8 June is World Ocean Day, which supports collaborative conservation and the sharing of knowledge and actionable resources about the ocean. Ceri Webster, research postgraduate student at Imperial College London and the Zoological Society London studying how to measure biodiversity in the ocean, discusses ocean biodiversity decline, climate change and how to best protect the ocean.
Part of human nature is to sweep our problems under the rug. If you can’t see it, it’s not an issue anymore. But what if our problems were to worsen under that rug? What if that rug was a huge expanse of blue mystery, providing a home for over 200,000 of all known species?
In 1741, explorer Georg Wilhelm Steller discovered the Steller’s Sea Cow, a large, herbivorous marine mammal. Only 27 years later, in 1768, the last Steller’s Sea Cow was hunted to extinction. Humans have impacted the oceans for hundreds of years, but it wasn’t until the 1980s that the first framework to conserve and sustain marine life was introduced. By this point, the abundance of marine life had already been greatly reduced, and ocean habitats were in trouble.
The ocean provides humanity with food, jobs, culture and acts as an international highway connecting our globalised planet. Yet our destructive attitude towards the ocean as an inexhaustible resource has led to overfishing, pollution and habitat destruction. Coral reefs support 25% of ocean life, provide food for 1 billion people around the world and contribute $172 billion to the global economy, but rising ocean temperatures, ocean acidification and overexploitation have led to massive declines in coral reef ecosystems, with 50% of corals dying world-wide in the last 3 decades. However, it is not too late for us to change course and reverse the disastrous fate we have set for our ocean.
Earlier this year, 26 experts came together to produce a comprehensive study, providing a framework with recommendations that would enable the protection of biodiversity in the ocean. With only 7% of the ocean currently under some level of protection, human pressures remain high and biodiversity’s ability to recover remains low. This new study by Enric Sala and colleagues identified areas of the ocean that, if protected, will safeguard biodiversity, increase food security and prevent the release of additional climate change-causing greenhouse gases into the atmosphere.
With the 15th UN biodiversity conference (COP15) expected to take place later this year, scientists hope emerging research can inform new global conservation targets that will enable greater protection of the ocean. COP15 aims to set ambitious plans to develop a post-2020 global biodiversity framework, to ensure that a shared vision of living in harmony with nature is fulfilled by 2050.
A growing movement to protect 30% of the world’s oceans, which is now backed by a number of countries, including the United Kingdom, United States and Canada, is expected to make up part of the COP15 goals. Research suggests that protecting a minimum of 30% of the ocean is needed to benefit biodiversity, mitigate climate change and boost food productivity.
Enric Sala highlights key locations where human activity threaten some of the most diverse parts of the ocean. Expanding marine protected areas (MPAs) – where human activity is restricted – to cover these selected locations could result in significant gains for biodiversity conservation. Selecting specific regions to protect, including areas in China and Europe’s Atlantic coastal areas, could safeguard endangered species ranges by more than 80%, and banning fishing in these areas could boost seafood production by 8 million metric tonnes.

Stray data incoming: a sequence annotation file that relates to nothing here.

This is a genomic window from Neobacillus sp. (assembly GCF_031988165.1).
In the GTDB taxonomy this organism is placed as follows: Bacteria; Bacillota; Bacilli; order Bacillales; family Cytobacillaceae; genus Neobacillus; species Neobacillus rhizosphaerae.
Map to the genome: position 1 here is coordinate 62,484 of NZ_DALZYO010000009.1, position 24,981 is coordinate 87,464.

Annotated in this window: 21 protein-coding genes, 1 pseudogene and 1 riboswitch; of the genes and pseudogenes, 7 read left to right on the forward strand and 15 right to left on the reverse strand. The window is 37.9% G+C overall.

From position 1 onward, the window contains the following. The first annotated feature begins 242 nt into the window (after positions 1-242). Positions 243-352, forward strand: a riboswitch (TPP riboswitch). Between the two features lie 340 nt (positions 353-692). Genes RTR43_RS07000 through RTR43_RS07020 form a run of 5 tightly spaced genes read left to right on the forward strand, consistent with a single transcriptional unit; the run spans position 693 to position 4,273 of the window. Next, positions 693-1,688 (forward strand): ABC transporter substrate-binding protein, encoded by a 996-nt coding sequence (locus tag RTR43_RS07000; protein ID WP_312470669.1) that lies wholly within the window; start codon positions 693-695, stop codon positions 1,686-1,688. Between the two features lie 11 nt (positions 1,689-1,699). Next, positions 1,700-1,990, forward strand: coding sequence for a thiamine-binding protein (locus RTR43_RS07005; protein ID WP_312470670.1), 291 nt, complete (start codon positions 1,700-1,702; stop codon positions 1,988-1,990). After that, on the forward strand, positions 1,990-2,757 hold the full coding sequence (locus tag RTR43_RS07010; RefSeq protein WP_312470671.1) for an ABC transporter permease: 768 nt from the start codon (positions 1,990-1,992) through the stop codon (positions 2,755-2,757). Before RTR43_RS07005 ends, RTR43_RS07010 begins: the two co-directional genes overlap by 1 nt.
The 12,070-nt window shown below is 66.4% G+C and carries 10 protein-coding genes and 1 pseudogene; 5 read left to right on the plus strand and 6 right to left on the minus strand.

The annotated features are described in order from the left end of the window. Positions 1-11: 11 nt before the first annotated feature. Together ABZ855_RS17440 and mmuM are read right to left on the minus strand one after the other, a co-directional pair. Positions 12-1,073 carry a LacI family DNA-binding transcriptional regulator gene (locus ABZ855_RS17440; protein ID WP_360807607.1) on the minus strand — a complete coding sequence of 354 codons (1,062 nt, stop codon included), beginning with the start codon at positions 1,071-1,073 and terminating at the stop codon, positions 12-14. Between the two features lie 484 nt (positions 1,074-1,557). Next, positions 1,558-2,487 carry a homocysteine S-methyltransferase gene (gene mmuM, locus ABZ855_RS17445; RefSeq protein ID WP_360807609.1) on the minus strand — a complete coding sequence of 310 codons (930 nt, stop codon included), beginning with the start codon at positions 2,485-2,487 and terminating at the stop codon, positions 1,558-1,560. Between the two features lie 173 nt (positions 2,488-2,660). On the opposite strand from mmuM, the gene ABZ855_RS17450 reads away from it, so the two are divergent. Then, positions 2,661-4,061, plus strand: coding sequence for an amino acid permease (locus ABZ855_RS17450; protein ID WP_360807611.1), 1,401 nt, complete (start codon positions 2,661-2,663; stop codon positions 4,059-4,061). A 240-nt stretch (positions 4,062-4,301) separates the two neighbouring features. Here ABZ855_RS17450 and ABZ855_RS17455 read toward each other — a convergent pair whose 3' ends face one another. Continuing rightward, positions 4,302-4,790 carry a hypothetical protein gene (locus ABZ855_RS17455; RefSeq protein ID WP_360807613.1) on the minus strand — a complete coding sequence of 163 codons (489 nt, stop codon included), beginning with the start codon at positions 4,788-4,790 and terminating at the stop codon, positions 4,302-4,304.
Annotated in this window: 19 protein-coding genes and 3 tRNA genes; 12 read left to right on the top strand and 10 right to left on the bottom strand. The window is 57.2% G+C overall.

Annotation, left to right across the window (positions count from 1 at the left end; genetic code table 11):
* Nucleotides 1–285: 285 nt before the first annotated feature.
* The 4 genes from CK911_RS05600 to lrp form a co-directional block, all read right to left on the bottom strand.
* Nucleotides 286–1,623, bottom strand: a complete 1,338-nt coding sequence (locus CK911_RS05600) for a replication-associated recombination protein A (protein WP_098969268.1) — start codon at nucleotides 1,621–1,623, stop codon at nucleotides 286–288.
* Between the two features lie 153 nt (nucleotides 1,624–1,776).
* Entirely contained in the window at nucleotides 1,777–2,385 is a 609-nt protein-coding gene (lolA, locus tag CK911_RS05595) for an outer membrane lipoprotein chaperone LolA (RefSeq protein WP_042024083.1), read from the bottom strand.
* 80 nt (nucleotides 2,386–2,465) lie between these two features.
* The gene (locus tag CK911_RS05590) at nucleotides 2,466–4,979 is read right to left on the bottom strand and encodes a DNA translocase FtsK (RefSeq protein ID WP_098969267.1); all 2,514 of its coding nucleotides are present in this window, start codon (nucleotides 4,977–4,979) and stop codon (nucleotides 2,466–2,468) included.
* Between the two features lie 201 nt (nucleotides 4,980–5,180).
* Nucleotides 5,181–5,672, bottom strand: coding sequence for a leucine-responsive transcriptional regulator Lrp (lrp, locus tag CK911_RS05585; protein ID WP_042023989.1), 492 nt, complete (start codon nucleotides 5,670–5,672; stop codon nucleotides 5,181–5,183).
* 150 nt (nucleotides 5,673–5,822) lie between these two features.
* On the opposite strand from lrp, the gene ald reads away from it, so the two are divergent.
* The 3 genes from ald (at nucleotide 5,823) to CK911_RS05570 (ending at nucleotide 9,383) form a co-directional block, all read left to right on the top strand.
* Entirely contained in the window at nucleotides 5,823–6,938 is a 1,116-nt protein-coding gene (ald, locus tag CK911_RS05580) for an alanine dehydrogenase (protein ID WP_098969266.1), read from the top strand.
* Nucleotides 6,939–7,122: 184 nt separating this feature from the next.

The study also investigates how fishing by bottom trawling releases the greenhouse gas carbon dioxide into the atmosphere. This practice drags fishing nets across ocean floor, to catch different species of fish for commercial use. The process of trawling damages the ‘carbon-rich’ seabed, diminishing biodiversity and releasing carbon dioxide into the atmosphere where it contributes to the progress of human-made climate change. However, this study reports that protecting only 3.6% of the ocean could eliminate 90% of the current risk of carbon from the ocean floor being disturbed and releasing greenhouse gases in the atmosphere.
Covering over 70% of the earth’s surface, with around 95% unexplored by humans, much of the ocean still remains a complete mystery. However, our actions have led to huge declines in ocean life and potentially the extinction of undiscovered species. Understanding the implications of our actions and identifying the areas of the ocean that hold the most diversity will help experts and policymakers to set focused goals to protect marine life and ocean health.
Although much of what needs to be done lies in the hands of distant decision makers, there are many things you can do to help protect our blue planet and the life that lives on it:
- Reducing your consumption of seafood and selecting sustainable seafood products will help to reduce the pressures placed on global fish populations by overfishing.
- Another pressing issue for ocean life is the rapidly increasing accumulation of plastic in the ocean, you can help to prevent plastic making its way into the ocean in the first place by choosing to buy products free from single use plastic.
- And finally, let the world leaders know that you are calling on them to protect 30% of ocean by signing the 30×30 petition for nature.
This Imperial Story explores the importance of biodiversity, explains why we should protect it and what individuals and governments can do to help.
Dr Rikki Gumbs, who completed his PhD at Imperial in 2020 and now works with the Zoological Society of London to prioritise biodiversity for conservation action, discusses the current status of global biodiversity policy, providing insight on recent failures and successes of biodiversity conservation.